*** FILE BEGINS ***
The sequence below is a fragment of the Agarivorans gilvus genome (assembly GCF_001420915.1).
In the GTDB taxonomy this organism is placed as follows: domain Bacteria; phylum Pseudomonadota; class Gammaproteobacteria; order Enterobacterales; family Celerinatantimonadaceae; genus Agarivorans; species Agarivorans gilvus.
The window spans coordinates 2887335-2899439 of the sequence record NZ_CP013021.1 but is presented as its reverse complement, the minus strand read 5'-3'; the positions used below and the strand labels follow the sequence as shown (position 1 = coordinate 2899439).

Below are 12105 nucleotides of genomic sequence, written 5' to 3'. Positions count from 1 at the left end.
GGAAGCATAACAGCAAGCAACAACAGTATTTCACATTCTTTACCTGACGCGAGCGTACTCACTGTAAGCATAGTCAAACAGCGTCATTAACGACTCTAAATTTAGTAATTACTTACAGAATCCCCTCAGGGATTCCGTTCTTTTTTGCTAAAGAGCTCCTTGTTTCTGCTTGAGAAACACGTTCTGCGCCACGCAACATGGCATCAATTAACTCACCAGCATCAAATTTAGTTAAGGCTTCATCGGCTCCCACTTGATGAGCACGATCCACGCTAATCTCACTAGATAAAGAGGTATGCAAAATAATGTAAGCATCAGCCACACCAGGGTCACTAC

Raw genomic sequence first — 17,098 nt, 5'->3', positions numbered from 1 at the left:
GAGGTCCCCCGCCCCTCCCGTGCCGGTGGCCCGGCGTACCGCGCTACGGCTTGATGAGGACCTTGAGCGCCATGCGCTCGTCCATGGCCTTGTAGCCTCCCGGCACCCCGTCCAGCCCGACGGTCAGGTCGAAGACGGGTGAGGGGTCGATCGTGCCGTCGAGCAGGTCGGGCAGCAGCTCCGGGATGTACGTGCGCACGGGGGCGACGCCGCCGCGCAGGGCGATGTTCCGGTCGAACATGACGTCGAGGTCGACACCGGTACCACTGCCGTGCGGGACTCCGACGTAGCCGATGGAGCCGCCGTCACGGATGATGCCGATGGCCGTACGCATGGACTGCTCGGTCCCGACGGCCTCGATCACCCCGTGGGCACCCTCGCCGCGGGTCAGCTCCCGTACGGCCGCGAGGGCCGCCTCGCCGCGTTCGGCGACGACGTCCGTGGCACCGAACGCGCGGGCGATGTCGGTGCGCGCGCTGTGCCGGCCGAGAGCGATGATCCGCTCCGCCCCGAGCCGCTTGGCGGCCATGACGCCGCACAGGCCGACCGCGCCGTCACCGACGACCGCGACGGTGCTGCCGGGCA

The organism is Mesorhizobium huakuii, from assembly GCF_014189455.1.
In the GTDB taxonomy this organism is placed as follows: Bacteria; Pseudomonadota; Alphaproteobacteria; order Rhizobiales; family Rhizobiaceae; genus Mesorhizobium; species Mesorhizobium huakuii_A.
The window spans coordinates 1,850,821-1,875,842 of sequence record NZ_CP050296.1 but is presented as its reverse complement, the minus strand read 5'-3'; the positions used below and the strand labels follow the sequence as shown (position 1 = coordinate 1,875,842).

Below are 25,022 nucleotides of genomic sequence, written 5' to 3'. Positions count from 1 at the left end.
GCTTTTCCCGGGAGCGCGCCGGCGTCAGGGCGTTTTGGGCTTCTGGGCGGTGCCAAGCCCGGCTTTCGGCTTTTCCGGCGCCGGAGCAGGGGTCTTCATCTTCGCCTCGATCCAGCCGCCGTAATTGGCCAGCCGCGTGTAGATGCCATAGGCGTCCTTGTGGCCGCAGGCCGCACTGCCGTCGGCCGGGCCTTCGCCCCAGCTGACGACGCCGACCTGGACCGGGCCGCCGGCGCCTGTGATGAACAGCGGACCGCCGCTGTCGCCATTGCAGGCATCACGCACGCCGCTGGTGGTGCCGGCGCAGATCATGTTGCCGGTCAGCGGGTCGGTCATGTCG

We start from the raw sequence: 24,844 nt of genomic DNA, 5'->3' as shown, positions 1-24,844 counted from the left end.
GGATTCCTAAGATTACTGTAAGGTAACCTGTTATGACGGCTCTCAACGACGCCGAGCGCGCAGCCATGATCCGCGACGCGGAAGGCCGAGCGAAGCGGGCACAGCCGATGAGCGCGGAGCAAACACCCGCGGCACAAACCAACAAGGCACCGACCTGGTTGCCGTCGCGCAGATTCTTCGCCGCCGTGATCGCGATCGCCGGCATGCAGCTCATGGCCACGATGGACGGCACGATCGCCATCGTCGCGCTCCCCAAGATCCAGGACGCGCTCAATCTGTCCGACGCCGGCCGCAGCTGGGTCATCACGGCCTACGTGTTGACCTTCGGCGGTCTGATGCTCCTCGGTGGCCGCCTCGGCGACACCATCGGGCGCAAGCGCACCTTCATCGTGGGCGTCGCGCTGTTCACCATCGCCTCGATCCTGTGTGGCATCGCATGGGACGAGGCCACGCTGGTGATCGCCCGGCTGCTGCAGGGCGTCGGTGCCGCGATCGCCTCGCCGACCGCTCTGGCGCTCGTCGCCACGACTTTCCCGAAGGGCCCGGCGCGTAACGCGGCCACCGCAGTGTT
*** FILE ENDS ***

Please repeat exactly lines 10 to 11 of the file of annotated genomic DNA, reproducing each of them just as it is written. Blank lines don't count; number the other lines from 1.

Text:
The window spans coordinates 1,850,821-1,875,842 of sequence record NZ_CP050296.1 but is presented as its reverse complement, the minus strand read 5'-3'; the positions used below and the strand labels follow the sequence as shown (position 1 = coordinate 1,875,842).

Below are 25,022 nucleotides of genomic sequence, written 5' to 3'. Positions count from 1 at the left end.